Zuckerberg finally spoke out late Friday evening, stating: ‘I’ve been struggling with how to respond to the President’s tweets and posts all day. Personally, I have a visceral negative reaction to this kind of divisive and inflammatory rhetoric… But I’m responsible for reacting not just in my personal capacity but as the leader of an institution committed to free expression.’
He continued: ‘I know many people are upset that we’ve left the President’s posts up, but our position is that we should enable as much expression as possible unless it will cause imminent risk of specific harms or dangers spelled out in clear policies. We looked very closely at the post that discussed the protests in Minnesota to evaluate whether it violated our policies.’
‘We decided to leave it up because the National Guard references meant we read it as a warning about state action, and we think people need to know if the government is planning to deploy force.’
The Facebook CEO then explained that Trump later shared a follow-up which ‘explicitly discouraged violence’.
That post, shared by the Commander-in-chief on Friday afternoon, read: ‘Looting leads to shooting, and that’s why a man was shot and killed in Minneapolis on Wednesday night – or look at what just happened in Louisville with 7 people shot.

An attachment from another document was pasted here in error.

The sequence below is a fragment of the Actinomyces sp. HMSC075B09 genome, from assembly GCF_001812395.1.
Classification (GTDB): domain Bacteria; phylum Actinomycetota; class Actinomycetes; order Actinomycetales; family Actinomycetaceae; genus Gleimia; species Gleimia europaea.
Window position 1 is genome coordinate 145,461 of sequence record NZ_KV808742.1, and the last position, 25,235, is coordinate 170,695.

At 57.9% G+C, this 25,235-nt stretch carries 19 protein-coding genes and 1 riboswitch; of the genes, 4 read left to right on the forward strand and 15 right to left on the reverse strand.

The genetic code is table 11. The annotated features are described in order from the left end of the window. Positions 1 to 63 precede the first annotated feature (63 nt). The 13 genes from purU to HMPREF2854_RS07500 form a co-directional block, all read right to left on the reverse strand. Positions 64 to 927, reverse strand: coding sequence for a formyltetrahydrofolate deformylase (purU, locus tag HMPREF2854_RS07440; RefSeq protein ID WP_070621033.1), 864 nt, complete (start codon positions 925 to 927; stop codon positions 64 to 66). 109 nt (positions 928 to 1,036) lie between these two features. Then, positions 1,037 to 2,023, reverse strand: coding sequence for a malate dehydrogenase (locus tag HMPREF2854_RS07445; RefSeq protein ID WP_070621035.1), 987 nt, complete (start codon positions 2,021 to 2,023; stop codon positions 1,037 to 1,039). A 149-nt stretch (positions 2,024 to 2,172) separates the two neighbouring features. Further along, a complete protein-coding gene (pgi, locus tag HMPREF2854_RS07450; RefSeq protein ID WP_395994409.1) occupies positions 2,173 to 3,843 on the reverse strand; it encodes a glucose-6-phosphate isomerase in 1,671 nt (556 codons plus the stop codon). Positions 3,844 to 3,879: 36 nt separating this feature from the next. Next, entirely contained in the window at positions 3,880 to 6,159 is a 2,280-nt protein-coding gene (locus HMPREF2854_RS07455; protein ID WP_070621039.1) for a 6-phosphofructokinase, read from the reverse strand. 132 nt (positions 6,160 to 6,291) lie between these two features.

‘I don’t want this to happen, and that’s what the expression put out last night means. It was spoken as a fact, not as a statement. It’s very simple, nobody should have any problem with this other than the haters, and those looking to cause trouble on social media. Honor the memory of George Floyd!’
Trump defended his ‘when the looting starts, the shooting starts’ posts during a press conference on Friday
Trump’s comment on the Minneapolis protests (pictured Thursday night) that ‘when the looting starts, the shooting starts’ is now hidden by a warning that it violated Twitter’s rules – but the message can be bypassed and the tweet remains live
Meanwhile, Trump defended his ‘when the looting starts, the shooting starts’ posts during a press conference on Friday.
Many had complained that the post not only glorified violence, but that it was grounded in racist origins.
‘When the looting starts, the shooting starts’ is a phrase that was first uttered in 1967 Miami’s then-police chief, who was accused of using racist tactics to patrol black neighborhoods.
But Trump said he was unaware of that claim.